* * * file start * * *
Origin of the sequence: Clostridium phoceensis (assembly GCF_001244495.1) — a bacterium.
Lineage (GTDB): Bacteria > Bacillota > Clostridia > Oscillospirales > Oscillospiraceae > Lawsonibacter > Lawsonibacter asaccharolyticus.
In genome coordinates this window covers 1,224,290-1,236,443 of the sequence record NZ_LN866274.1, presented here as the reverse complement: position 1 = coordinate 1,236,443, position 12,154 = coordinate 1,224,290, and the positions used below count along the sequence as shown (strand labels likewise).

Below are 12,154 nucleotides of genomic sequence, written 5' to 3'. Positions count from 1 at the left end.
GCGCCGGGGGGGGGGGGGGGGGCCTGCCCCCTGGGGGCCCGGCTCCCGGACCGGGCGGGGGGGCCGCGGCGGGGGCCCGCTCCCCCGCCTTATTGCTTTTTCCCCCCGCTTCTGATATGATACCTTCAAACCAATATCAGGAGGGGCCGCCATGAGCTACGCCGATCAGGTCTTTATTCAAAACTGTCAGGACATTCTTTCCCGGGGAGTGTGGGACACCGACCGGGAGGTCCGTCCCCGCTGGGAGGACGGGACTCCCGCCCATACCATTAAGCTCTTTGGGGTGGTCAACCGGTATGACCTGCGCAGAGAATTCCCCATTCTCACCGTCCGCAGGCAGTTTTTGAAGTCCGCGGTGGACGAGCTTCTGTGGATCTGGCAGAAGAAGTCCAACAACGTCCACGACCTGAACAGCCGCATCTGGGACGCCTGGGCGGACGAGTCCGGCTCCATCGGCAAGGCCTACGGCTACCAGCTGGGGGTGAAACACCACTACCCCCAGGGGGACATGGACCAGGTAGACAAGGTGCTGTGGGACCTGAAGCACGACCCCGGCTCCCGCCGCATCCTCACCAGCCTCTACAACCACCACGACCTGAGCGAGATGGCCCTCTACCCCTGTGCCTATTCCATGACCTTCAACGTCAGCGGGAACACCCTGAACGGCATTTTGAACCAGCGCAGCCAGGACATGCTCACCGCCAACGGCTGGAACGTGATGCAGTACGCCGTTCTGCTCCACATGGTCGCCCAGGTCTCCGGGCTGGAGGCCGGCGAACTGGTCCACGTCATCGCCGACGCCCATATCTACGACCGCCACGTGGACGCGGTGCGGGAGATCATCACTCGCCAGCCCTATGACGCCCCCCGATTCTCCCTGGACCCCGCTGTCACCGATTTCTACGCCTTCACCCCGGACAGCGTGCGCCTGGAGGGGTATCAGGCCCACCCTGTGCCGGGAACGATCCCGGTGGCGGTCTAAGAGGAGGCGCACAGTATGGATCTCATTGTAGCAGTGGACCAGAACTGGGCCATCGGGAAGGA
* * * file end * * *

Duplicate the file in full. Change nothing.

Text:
Origin of the sequence: Clostridium phoceensis (assembly GCF_001244495.1) — a bacterium.
Lineage (GTDB): Bacteria > Bacillota > Clostridia > Oscillospirales > Oscillospiraceae > Lawsonibacter > Lawsonibacter asaccharolyticus.
In genome coordinates this window covers 1,224,290-1,236,443 of the sequence record NZ_LN866274.1, presented here as the reverse complement: position 1 = coordinate 1,236,443, position 12,154 = coordinate 1,224,290, and the positions used below count along the sequence as shown (strand labels likewise).

Below are 12,154 nucleotides of genomic sequence, written 5' to 3'. Positions count from 1 at the left end.
GCGCCGGGGGGGGGGGGGGGGGCCTGCCCCCTGGGGGCCCGGCTCCCGGACCGGGCGGGGGGGCCGCGGCGGGGGCCCGCTCCCCCGCCTTATTGCTTTTTCCCCCCGCTTCTGATATGATACCTTCAAACCAATATCAGGAGGGGCCGCCATGAGCTACGCCGATCAGGTCTTTATTCAAAACTGTCAGGACATTCTTTCCCGGGGAGTGTGGGACACCGACCGGGAGGTCCGTCCCCGCTGGGAGGACGGGACTCCCGCCCATACCATTAAGCTCTTTGGGGTGGTCAACCGGTATGACCTGCGCAGAGAATTCCCCATTCTCACCGTCCGCAGGCAGTTTTTGAAGTCCGCGGTGGACGAGCTTCTGTGGATCTGGCAGAAGAAGTCCAACAACGTCCACGACCTGAACAGCCGCATCTGGGACGCCTGGGCGGACGAGTCCGGCTCCATCGGCAAGGCCTACGGCTACCAGCTGGGGGTGAAACACCACTACCCCCAGGGGGACATGGACCAGGTAGACAAGGTGCTGTGGGACCTGAAGCACGACCCCGGCTCCCGCCGCATCCTCACCAGCCTCTACAACCACCACGACCTGAGCGAGATGGCCCTCTACCCCTGTGCCTATTCCATGACCTTCAACGTCAGCGGGAACACCCTGAACGGCATTTTGAACCAGCGCAGCCAGGACATGCTCACCGCCAACGGCTGGAACGTGATGCAGTACGCCGTTCTGCTCCACATGGTCGCCCAGGTCTCCGGGCTGGAGGCCGGCGAACTGGTCCACGTCATCGCCGACGCCCATATCTACGACCGCCACGTGGACGCGGTGCGGGAGATCATCACTCGCCAGCCCTATGACGCCCCCCGATTCTCCCTGGACCCCGCTGTCACCGATTTCTACGCCTTCACCCCGGACAGCGTGCGCCTGGAGGGGTATCAGGCCCACCCTGTGCCGGGAACGATCCCGGTGGCGGTCTAAGAGGAGGCGCACAGTATGGATCTCATTGTAGCAGTGGACCAGAACTGGGCCATCGGGAAGGA